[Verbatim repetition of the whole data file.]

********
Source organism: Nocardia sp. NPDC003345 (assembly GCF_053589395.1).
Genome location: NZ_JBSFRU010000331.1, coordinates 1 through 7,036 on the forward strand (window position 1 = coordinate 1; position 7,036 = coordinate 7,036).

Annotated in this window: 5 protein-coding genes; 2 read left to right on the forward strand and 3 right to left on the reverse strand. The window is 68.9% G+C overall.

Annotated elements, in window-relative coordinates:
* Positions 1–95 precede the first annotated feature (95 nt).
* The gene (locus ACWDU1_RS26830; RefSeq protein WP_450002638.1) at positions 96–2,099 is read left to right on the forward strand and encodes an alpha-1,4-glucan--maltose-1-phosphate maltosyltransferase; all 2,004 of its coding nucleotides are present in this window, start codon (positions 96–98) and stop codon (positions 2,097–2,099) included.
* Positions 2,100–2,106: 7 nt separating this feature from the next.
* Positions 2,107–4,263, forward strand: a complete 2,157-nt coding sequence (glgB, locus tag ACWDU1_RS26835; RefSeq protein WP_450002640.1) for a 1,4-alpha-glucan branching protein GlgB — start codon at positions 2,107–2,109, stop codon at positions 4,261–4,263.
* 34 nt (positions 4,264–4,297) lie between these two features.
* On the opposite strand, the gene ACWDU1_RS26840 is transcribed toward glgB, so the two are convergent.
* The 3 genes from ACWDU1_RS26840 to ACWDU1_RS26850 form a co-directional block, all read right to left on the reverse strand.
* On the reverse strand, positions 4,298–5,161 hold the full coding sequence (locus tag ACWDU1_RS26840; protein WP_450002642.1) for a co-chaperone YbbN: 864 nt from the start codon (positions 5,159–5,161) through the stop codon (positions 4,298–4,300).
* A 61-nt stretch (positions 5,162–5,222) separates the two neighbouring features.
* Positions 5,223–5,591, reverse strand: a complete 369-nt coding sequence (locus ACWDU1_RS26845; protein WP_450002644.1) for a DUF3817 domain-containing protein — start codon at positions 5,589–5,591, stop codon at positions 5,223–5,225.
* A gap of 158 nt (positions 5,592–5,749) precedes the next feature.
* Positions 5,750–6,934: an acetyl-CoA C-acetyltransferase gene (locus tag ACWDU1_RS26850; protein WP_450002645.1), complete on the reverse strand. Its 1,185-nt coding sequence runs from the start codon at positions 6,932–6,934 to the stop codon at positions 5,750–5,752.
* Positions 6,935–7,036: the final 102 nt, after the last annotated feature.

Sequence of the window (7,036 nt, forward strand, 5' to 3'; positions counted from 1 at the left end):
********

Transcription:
Source organism: Nocardia sp. NPDC003345 (assembly GCF_053589395.1).
Genome location: NZ_JBSFRU010000331.1, coordinates 1 through 7,036 on the forward strand (window position 1 = coordinate 1; position 7,036 = coordinate 7,036).

Annotated in this window: 5 protein-coding genes; 2 read left to right on the forward strand and 3 right to left on the reverse strand. The window is 68.9% G+C overall.

Annotated elements, in window-relative coordinates:
* Positions 1–95 precede the first annotated feature (95 nt).
* The gene (locus ACWDU1_RS26830; RefSeq protein WP_450002638.1) at positions 96–2,099 is read left to right on the forward strand and encodes an alpha-1,4-glucan--maltose-1-phosphate maltosyltransferase; all 2,004 of its coding nucleotides are present in this window, start codon (positions 96–98) and stop codon (positions 2,097–2,099) included.
* Positions 2,100–2,106: 7 nt separating this feature from the next.
* Positions 2,107–4,263, forward strand: a complete 2,157-nt coding sequence (glgB, locus tag ACWDU1_RS26835; RefSeq protein WP_450002640.1) for a 1,4-alpha-glucan branching protein GlgB — start codon at positions 2,107–2,109, stop codon at positions 4,261–4,263.
* 34 nt (positions 4,264–4,297) lie between these two features.
* On the opposite strand, the gene ACWDU1_RS26840 is transcribed toward glgB, so the two are convergent.
* The 3 genes from ACWDU1_RS26840 to ACWDU1_RS26850 form a co-directional block, all read right to left on the reverse strand.
* On the reverse strand, positions 4,298–5,161 hold the full coding sequence (locus tag ACWDU1_RS26840; protein WP_450002642.1) for a co-chaperone YbbN: 864 nt from the start codon (positions 5,159–5,161) through the stop codon (positions 4,298–4,300).
* A 61-nt stretch (positions 5,162–5,222) separates the two neighbouring features.
* Positions 5,223–5,591, reverse strand: a complete 369-nt coding sequence (locus ACWDU1_RS26845; protein WP_450002644.1) for a DUF3817 domain-containing protein — start codon at positions 5,589–5,591, stop codon at positions 5,223–5,225.
* A gap of 158 nt (positions 5,592–5,749) precedes the next feature.
* Positions 5,750–6,934: an acetyl-CoA C-acetyltransferase gene (locus tag ACWDU1_RS26850; protein WP_450002645.1), complete on the reverse strand. Its 1,185-nt coding sequence runs from the start codon at positions 6,932–6,934 to the stop codon at positions 5,750–5,752.
* Positions 6,935–7,036: the final 102 nt, after the last annotated feature.

Sequence of the window (7,036 nt, forward strand, 5' to 3'; positions counted from 1 at the left end):